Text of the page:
Colonic antioxidant parameters in colitic rats fed with different dietary maize formulations

Induction of UC resulted in significant reduction in SOD [Figure 3]a. When compared with colitic group, consumption of LMD or MFD by colitic rats resulted in a significant increase in SOD.{Figure 3}

Induction of UC significantly decreased catalase [Figure 3]b. When compared with colitic group, consumption of HMD, LMD or MFD by colitic rats resulted in an increase in catalase.

When compared with colitic group, consumption of LMD or MFD by colitic rats significantly increased GSH [Figure 3]c.

Lipid peroxidation in ulcerative colitic rats fed with different dietary maize formulations

When compared with CTR, consumption of HMD, LMD or MFD by colitic rats resulted in increase in malondialdehyde [Figure 4].{Figure 4}

Inflammatory markers in ulcerative colitis rats fed with different dietary maize formulations

Induction of colitic using acetic acid caused a significant increase in MPO [Figure 5]a. When compared with colitic group, consumption of LMD by colitic rats led to a significant reduction in MPO.{Figure 5}

When compared with colitic group, consumption of LMD by colitic rats significantly decreased TNF-α [Figure 5]b.

Colonic histology of ulcerative colitis rats fed with different dietary maize formulations

CTR group showed normal mucosal layer with numerous intestinal glands [Figure 6]a. Colitis + normal diet showed focal area of mucosal ulceration, the lamina propria and submucosal layer with severe infiltration of inflammatory cells [Figure 6]b. Colitis + LMD showed normal mucosal layer with numerous intestinal glands, the lamina propria, and submucosal layer revealing moderate infiltration of inflammatory cells [Figure 6]c. Colitis + MFD showed normal mucosal layer with intestinal glands, the lamina propria, and submucosal layer with moderate infiltration of inflammatory cells [Figure 6]d. Colitis + HMD in [Figure 6]e showed acutely inflamed mucosal layer; the lamina propria, the glands and submucosal are severely infiltrated with inflammatory cells.{Figure 6}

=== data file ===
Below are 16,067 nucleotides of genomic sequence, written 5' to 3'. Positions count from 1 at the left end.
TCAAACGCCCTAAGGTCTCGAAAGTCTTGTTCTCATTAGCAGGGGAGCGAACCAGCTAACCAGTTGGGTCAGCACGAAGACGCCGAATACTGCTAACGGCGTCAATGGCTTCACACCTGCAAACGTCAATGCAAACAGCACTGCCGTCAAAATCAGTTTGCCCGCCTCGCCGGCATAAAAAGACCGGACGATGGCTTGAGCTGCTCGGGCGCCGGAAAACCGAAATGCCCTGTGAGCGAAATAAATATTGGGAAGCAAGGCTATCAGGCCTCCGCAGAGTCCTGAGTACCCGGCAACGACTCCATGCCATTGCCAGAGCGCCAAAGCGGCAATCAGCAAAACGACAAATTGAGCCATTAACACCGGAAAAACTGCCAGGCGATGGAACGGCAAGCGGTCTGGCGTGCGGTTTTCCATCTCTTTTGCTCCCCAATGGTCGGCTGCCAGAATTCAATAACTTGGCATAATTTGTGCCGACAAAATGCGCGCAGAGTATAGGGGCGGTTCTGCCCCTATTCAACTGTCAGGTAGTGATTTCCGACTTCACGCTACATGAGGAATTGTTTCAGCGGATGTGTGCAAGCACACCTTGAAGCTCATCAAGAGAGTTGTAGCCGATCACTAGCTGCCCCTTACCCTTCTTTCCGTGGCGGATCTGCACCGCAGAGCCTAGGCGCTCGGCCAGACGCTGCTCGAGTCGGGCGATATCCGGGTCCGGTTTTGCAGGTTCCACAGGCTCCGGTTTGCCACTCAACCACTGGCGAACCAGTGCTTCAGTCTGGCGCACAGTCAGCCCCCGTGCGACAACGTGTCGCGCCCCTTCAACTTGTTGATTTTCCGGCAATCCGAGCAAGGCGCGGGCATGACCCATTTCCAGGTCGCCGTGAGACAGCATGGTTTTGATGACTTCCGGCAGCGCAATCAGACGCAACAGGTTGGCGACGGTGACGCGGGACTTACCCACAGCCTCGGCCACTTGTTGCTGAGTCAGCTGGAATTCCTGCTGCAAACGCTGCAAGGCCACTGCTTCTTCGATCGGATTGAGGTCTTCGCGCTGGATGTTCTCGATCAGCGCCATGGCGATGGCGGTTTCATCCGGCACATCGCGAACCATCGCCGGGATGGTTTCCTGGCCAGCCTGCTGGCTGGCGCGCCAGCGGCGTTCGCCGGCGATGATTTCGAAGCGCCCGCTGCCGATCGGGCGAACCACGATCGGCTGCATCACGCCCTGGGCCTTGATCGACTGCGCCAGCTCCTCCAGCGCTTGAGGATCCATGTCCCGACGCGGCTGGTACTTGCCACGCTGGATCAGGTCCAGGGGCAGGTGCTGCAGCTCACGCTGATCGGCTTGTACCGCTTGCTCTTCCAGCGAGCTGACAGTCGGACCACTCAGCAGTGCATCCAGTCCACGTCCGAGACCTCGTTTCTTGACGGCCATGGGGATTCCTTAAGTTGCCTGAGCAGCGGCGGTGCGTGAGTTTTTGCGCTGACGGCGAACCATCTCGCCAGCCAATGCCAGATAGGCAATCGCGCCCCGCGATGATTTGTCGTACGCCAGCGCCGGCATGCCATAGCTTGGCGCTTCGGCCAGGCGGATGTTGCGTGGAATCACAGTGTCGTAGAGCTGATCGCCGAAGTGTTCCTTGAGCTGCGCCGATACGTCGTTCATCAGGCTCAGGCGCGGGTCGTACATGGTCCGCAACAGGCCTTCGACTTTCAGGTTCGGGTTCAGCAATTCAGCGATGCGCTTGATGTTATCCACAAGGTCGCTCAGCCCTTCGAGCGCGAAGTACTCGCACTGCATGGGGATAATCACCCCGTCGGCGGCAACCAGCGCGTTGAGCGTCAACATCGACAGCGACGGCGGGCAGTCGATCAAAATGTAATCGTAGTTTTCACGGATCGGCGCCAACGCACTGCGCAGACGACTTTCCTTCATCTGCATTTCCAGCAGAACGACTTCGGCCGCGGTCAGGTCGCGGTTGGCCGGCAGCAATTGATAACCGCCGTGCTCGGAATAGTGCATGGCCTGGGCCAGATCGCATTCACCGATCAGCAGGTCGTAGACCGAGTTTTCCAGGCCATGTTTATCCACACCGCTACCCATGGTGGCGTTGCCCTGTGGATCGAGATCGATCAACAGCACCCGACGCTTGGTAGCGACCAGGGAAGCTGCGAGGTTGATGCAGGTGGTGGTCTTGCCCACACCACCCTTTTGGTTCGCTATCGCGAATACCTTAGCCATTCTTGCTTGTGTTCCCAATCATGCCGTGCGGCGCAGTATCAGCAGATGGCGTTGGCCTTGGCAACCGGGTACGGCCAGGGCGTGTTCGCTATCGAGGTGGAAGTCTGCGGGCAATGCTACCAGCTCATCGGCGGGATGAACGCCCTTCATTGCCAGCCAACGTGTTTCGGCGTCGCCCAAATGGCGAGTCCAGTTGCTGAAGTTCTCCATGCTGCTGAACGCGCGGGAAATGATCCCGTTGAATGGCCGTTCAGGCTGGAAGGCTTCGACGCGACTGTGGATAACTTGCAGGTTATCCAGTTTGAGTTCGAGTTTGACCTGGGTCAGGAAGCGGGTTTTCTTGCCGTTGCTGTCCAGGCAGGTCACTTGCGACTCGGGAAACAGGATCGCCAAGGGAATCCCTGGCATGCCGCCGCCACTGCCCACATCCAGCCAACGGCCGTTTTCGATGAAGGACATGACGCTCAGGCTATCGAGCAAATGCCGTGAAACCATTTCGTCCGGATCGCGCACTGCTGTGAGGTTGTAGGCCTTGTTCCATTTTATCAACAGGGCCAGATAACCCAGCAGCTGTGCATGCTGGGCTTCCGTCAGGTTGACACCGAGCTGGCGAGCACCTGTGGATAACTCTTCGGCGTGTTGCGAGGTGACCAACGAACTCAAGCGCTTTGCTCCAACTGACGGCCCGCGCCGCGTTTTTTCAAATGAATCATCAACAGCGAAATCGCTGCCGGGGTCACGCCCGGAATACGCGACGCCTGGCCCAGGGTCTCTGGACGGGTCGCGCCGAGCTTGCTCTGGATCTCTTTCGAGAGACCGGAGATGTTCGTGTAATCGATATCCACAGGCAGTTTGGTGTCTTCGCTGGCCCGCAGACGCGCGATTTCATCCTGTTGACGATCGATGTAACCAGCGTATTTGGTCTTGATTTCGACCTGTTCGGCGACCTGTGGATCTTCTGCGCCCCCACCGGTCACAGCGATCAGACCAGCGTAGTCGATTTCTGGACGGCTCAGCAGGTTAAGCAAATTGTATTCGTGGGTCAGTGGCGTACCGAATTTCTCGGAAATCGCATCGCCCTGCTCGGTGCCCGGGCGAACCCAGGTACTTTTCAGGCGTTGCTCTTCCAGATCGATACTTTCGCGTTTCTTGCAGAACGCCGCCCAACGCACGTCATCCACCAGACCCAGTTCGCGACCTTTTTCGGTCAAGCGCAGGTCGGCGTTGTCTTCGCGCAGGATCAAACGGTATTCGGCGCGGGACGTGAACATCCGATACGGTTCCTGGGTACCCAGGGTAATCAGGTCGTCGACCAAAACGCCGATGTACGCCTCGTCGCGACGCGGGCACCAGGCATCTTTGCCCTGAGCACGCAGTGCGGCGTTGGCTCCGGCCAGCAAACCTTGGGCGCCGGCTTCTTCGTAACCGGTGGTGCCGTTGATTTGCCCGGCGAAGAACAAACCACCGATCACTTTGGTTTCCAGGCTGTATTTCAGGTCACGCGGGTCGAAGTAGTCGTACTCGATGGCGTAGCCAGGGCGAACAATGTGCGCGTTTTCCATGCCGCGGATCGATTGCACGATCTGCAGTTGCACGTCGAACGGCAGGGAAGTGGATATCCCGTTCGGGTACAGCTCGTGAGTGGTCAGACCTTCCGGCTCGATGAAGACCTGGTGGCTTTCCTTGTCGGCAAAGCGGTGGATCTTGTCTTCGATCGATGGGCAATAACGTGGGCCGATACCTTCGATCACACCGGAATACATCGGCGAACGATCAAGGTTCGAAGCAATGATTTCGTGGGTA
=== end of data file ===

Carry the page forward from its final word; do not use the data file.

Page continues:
Ki-67 expressions in ulcerative colitis rats fed with different dietary maize formulations

As shown in [Figure 7], colitis group shows moderate expression of Ki-67 within the nuclei of the mucosa glands. Colitis + LMD group in [Figure 7]c shows mild expression of Ki-67 within the nuclei of the mucosa glands and inflammatory cells. Colitis + MFD group in [Figure 7]d shows severe expression of Ki-67 within the nuclei of the mucosa glands and inflammatory cells. Colitis + HMD group in [Figure 7]e shows slightly moderate expression of Ki-67 within the nuclei of the mucosa glands and inflammatory cells.{Figure 7}

 Discussion



Preponderance of studies has indicated the pros and cons of nondrug therapy in the remission of UC, a medical condition characterized by diarrhea, weight loss, elevation of inflammatory markers, and high ulcer score.[12],[16] The present investigated the effect of dietary maize formulations on healing of UC using rat model.